Zooming & centering using Flash’s annoying ScrollPane

May 11, 2006

In the old Flash (the first version of MX) the FScrollPane component had a nice setScrollPosition function, with which one could set the position of the movie clip inside. This function no longer exists in the whizzy Flash 8 environment; it’s been replaced with ScrollPane, which has a much more obscure functionality, with the properties hPosition and vPosition. The documentation for hPosition states:

Property; the pixel position of the scroll pane’s horizontal scroll box (thumb). The 0 position is at the extreme left end of the scroll track, which causes the left edge of the scroll pane content to be visible in the scroll pane.

Liars! It’s nothing of the sort. hPosition does not descibe the scroll bars, it describes the horizontal position of the movieclip inside the pane; it is the amount the top-left corner of the clip is displaced to the left of the top-left corner of the pane. This is slightly confusing: Flash works on a rightwards-positive co-ordinate system, yet hPosition is always positive. Similarly, vPosition described displacement upwards, not downwards.

Anyway, with that confusion over, we can get something done. Let’s say we’re zooming into the clip by doubling its size, but we want to keep the display currently centered upon where we are. In the co-ordinate space of the movie clip (not the pane), where (0,0) is the top left corner of the clip, and the clip is currently displaced to the left by hPosition, then the x co-ordinate of the centre of the pane XC can be found by:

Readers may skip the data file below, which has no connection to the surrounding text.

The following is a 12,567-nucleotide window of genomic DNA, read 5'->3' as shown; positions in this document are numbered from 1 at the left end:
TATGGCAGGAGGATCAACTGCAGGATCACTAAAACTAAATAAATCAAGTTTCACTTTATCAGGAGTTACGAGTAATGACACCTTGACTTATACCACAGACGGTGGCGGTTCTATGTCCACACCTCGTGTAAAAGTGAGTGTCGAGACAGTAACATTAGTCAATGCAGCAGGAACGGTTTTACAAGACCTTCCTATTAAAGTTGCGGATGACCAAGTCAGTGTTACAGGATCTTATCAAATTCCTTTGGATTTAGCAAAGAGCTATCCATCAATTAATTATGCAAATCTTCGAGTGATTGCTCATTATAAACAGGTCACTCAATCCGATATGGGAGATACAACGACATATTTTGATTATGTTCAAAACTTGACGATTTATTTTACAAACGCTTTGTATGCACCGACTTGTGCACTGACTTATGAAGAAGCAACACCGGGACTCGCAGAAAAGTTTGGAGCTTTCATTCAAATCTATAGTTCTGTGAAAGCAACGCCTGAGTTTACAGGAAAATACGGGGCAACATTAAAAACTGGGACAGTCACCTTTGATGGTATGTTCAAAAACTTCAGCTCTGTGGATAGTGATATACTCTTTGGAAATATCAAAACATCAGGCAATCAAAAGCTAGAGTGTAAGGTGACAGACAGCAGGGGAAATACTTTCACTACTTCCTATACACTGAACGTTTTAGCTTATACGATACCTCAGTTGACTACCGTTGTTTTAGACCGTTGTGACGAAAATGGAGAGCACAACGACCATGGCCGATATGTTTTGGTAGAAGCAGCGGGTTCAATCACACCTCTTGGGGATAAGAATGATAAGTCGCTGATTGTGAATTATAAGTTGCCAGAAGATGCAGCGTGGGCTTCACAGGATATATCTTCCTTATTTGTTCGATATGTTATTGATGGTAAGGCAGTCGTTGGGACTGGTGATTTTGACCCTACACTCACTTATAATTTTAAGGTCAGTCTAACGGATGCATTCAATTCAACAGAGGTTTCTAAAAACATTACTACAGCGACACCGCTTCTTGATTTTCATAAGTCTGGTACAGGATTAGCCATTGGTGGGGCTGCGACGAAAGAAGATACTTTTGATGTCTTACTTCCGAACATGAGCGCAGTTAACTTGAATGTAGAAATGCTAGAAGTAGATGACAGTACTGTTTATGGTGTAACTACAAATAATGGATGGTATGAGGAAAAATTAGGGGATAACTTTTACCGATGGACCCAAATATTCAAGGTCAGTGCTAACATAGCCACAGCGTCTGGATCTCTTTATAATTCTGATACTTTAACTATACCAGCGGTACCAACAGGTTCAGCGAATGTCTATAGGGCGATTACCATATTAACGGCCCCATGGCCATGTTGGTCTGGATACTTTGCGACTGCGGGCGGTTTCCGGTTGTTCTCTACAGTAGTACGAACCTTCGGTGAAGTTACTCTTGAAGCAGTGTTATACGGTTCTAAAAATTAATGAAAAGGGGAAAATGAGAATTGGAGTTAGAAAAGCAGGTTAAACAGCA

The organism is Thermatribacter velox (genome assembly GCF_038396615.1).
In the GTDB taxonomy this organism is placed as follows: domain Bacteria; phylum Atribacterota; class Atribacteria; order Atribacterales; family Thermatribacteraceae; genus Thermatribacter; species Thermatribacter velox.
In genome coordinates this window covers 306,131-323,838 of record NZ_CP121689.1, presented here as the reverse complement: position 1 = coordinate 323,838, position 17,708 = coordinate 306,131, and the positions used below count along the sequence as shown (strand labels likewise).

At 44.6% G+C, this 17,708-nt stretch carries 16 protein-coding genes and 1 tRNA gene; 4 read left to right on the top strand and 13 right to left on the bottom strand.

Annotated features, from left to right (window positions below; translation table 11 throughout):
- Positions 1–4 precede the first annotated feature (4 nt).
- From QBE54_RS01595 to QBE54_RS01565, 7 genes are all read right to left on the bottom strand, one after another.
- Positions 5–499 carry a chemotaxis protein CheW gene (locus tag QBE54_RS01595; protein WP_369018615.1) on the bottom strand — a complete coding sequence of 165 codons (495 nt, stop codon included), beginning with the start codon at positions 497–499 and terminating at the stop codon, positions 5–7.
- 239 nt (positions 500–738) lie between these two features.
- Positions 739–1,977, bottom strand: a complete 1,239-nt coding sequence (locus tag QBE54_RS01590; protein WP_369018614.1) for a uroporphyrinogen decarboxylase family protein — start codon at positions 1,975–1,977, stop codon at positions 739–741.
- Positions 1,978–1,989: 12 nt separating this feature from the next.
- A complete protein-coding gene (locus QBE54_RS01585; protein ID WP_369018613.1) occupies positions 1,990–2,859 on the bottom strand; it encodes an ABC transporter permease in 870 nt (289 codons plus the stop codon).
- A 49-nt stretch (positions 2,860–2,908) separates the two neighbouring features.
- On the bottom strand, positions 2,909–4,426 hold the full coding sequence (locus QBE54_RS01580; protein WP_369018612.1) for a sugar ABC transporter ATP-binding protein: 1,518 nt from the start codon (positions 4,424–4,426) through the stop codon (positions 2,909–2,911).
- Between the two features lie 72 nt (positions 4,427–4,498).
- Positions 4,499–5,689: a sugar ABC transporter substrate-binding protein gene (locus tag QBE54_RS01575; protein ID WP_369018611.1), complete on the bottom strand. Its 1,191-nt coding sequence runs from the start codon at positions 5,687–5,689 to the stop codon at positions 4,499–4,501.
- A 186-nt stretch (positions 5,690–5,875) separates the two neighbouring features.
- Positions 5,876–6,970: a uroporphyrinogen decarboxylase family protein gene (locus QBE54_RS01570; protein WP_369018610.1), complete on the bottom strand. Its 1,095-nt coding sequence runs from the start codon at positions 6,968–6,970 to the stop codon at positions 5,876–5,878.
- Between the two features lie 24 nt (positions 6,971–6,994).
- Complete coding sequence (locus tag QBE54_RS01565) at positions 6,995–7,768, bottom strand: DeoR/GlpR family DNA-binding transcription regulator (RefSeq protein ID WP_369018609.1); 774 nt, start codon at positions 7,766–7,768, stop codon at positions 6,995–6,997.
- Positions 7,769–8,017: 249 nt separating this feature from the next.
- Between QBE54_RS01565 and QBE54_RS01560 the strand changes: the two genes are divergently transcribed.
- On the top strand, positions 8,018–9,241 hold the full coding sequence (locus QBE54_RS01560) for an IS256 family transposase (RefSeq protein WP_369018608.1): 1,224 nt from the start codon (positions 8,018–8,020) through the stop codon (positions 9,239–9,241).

XC = hPosition + pane_mc.width/2

Doubling the clip in size will result in the co-ordinate of the new centre XC’ being twice that of the original. So we need to find the new displacement hPosition’

XC’ = 2XC
hPosition’ + pane_mc.width/2 = 2*(hPosition + pane_mc.width/2)
hPosition’ = 2*hPosition + pane_mc.width/2

Which means the following code will successfully zoom & center our clip:

// Scale our object
clip._xscale *= 2;
clip._yscale *= 2;

// New offset
var hPos = 2*scrollPane.hPosition + scrollPane.width/2;
var vPos = 2*scrollPane.vPosition + scrollPane.height/2;

// Refresh the pane to auto-add scrollbars
scrollPane.setSize(scrollPane.width, scrollPane.height);

// Set the new positions
scrollPane.hPosition = hPos;
scrollPane.vPosition = vPos;

You’ll need some extra code to deal with the clip not shifting outside the pane when you zoom back out again (which can happen) but this is trivial checking of bounds. Now you can use Flash’s ScrollPane to display zoomable clips (such as maps…)

Ming and version numbers

May 3, 2006

Ming has an obscure and not very well-documented function Ming_useSWFVersion() which can come in handy. In Ming 0.4.0, it defaults to Flash 5 SWF. This means if you want to add Flash 6+ functionality to your created SWF (e.g. you want to incorporate an onRollOver event function on an SWFSprite) from externally, it will not react. However, you can use the above function to set the version, e.g. (in Python, as always):

import ming

However, this creates what surely must be a bug. If you try adding code to a SWFSprite that uses the keyword this then the Ming ActionScript compiler throws an error, saying it does not recognise it. For me, this code does not work:

my_mc.add(SWFAction("this.onRelease = function() { trace('foo'); };"))

Luckily, I think you can miss out the this without too much worry, as Flash’s scoping usually picks up local variables first. If you really need it, you can always use eval to do:

  "t = eval('this'); t.onRelease = function() { trace('foo'); };"